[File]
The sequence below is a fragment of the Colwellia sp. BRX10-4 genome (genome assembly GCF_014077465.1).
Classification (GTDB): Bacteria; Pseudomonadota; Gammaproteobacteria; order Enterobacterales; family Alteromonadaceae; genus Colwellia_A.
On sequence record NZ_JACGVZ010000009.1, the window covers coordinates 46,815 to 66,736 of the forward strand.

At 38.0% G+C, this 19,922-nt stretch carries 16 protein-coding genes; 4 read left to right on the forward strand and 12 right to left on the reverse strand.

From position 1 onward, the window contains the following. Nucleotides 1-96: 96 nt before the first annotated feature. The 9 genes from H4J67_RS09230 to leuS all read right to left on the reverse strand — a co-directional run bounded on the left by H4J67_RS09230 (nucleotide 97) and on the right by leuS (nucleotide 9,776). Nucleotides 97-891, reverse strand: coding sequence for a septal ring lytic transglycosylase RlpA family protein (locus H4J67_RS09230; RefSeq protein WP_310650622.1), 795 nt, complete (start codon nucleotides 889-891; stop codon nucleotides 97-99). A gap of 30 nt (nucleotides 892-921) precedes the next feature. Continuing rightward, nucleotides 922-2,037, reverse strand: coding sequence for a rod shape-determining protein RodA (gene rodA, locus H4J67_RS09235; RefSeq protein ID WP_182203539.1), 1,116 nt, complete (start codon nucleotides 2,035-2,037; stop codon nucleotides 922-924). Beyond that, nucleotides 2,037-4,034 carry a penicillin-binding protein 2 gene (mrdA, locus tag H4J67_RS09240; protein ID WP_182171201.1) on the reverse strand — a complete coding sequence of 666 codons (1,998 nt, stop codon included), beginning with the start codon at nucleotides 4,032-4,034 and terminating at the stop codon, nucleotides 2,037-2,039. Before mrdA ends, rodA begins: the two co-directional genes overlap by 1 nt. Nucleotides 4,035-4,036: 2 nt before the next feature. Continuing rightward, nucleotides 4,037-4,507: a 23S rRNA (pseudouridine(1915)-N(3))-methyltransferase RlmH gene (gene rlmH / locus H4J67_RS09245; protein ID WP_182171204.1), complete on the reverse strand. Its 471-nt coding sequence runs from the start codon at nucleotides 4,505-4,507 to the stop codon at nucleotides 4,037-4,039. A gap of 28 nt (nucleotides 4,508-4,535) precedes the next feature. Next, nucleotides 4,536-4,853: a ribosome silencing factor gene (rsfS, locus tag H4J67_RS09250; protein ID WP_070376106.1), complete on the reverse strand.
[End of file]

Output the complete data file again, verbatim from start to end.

The sequence below is a fragment of the Colwellia sp. BRX10-4 genome (genome assembly GCF_014077465.1).
Classification (GTDB): Bacteria; Pseudomonadota; Gammaproteobacteria; order Enterobacterales; family Alteromonadaceae; genus Colwellia_A.
On sequence record NZ_JACGVZ010000009.1, the window covers coordinates 46,815 to 66,736 of the forward strand.

At 38.0% G+C, this 19,922-nt stretch carries 16 protein-coding genes; 4 read left to right on the forward strand and 12 right to left on the reverse strand.

From position 1 onward, the window contains the following. Nucleotides 1-96: 96 nt before the first annotated feature. The 9 genes from H4J67_RS09230 to leuS all read right to left on the reverse strand — a co-directional run bounded on the left by H4J67_RS09230 (nucleotide 97) and on the right by leuS (nucleotide 9,776). Nucleotides 97-891, reverse strand: coding sequence for a septal ring lytic transglycosylase RlpA family protein (locus H4J67_RS09230; RefSeq protein WP_310650622.1), 795 nt, complete (start codon nucleotides 889-891; stop codon nucleotides 97-99). A gap of 30 nt (nucleotides 892-921) precedes the next feature. Continuing rightward, nucleotides 922-2,037, reverse strand: coding sequence for a rod shape-determining protein RodA (gene rodA, locus H4J67_RS09235; RefSeq protein ID WP_182203539.1), 1,116 nt, complete (start codon nucleotides 2,035-2,037; stop codon nucleotides 922-924). Beyond that, nucleotides 2,037-4,034 carry a penicillin-binding protein 2 gene (mrdA, locus tag H4J67_RS09240; protein ID WP_182171201.1) on the reverse strand — a complete coding sequence of 666 codons (1,998 nt, stop codon included), beginning with the start codon at nucleotides 4,032-4,034 and terminating at the stop codon, nucleotides 2,037-2,039. Before mrdA ends, rodA begins: the two co-directional genes overlap by 1 nt. Nucleotides 4,035-4,036: 2 nt before the next feature. Continuing rightward, nucleotides 4,037-4,507: a 23S rRNA (pseudouridine(1915)-N(3))-methyltransferase RlmH gene (gene rlmH / locus H4J67_RS09245; protein ID WP_182171204.1), complete on the reverse strand. Its 471-nt coding sequence runs from the start codon at nucleotides 4,505-4,507 to the stop codon at nucleotides 4,037-4,039. A gap of 28 nt (nucleotides 4,508-4,535) precedes the next feature. Next, nucleotides 4,536-4,853: a ribosome silencing factor gene (rsfS, locus tag H4J67_RS09250; protein ID WP_070376106.1), complete on the reverse strand.